For the Dobyns-Bennett swim team, it’s a time to get to work.
When the Indians finished their dual meet with Greeneville on Thursday in the D-B Aquatic Center, it marked the halfway point of the regular season.
Now the real work begins.
The D-B swimmers normally swim up to 5,000 meters a day in their after school practice sessions.
That’s fixing to change.
“Over the holiday break we’ll swim up to 10,000 meters a day,’’ said senior Stuart Owens. “It’s such a grind you really have to prepare yourself mentally.’’
The purpose of the heavy workload is to build the swimmers’ stamina and prepare them for the final run to the state meet in February at the University of Tennessee.
“How long we keep up the increased distances depends on how well we progress during the Christmas break,’’ added Owens, who is within two-tenths of a second from breaking the D-B record in the 200 individual medley.
Sophomore Olivia Loveless also is steeling herself for the upcoming regimen.
“This is not an easy sport,’’ said Loveless, who also competes in track and cross country for the Lady Indians. “It’s so much tougher than people realize.’’
Making the transition from cross country to swimming takes some adjustment for Loveless.
“The two sports get you in different types of shape,’’ shoe noted. “It’s actually easier for me to go from swimming to track. But overall each sport helps prepare me for the others. After this fall’s cross country season I came into swimming with a lot more confidence.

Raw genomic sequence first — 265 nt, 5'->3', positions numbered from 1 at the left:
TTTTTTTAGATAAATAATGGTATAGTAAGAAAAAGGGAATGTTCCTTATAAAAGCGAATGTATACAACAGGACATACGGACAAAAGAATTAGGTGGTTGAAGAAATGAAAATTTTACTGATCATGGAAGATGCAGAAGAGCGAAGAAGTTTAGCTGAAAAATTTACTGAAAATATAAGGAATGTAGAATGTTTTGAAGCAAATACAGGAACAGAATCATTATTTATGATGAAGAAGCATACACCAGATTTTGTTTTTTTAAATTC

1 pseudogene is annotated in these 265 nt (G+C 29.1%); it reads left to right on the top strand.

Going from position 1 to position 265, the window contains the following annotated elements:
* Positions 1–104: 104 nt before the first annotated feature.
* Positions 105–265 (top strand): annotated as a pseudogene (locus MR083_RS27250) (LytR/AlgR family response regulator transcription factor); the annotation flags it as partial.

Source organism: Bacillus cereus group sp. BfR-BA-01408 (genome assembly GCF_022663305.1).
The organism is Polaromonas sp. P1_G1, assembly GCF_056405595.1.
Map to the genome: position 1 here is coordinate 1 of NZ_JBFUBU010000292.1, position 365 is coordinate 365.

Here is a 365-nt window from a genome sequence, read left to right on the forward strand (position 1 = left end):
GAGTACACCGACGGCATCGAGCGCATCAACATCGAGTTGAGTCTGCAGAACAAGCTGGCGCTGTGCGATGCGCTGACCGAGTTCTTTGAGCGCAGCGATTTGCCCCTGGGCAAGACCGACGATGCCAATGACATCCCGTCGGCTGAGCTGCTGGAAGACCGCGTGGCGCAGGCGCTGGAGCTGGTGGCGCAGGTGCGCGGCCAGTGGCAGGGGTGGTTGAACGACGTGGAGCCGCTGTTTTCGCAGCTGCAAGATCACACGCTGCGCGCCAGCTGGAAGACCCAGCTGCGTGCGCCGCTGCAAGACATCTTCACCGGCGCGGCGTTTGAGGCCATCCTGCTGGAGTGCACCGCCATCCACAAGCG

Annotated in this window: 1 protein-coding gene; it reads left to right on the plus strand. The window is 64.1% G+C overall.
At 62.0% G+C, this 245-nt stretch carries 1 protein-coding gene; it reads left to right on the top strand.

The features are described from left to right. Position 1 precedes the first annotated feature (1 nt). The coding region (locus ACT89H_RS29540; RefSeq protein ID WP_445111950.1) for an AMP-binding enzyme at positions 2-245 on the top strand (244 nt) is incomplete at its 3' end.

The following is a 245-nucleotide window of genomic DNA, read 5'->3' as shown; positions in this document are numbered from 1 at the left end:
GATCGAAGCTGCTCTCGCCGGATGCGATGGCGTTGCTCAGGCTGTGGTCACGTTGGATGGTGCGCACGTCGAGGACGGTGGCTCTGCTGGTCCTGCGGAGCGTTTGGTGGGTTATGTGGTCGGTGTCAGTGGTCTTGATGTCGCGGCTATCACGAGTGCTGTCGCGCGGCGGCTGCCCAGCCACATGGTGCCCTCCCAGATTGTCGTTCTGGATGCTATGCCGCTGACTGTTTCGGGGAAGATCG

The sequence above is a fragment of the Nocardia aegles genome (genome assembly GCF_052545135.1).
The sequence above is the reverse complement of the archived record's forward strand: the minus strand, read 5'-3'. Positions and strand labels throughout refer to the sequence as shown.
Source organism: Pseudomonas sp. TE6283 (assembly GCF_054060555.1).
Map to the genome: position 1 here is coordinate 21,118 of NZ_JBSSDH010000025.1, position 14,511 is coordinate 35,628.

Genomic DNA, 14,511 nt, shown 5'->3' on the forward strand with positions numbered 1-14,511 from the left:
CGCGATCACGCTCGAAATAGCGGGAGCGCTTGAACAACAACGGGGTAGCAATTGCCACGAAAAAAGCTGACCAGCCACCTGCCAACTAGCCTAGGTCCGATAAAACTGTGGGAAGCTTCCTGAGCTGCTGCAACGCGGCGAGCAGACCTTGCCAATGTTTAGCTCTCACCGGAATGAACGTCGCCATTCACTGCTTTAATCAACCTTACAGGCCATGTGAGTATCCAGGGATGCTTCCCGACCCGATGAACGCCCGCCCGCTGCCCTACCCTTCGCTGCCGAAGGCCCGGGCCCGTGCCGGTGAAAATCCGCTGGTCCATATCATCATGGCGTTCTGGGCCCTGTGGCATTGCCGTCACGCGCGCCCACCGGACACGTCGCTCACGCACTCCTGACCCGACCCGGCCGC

“As much as anything, going from running to swimming and back is a good mental break for me,’’ Loveless added.
Day in and day out over the next few weeks the D-B swim team will be grinding it out in the pool looking to build a base that will ultimately lead to improved times. The same goes for other teams in the area.
“I’ve been swimming since I was 9 years old,’’ Loveless said. “I can’t stop because I love it so much and it makes me feel good.’’
While runners can vary their routes from day to day, swimmers see the same black line at the bottom of the pool on each and every lap they swim.
“This sport is as much mental as it is physical,’’ Owens said. “The more I thought about it, the more I realized how much I live for getting in that pool each day and seeing that black line.’’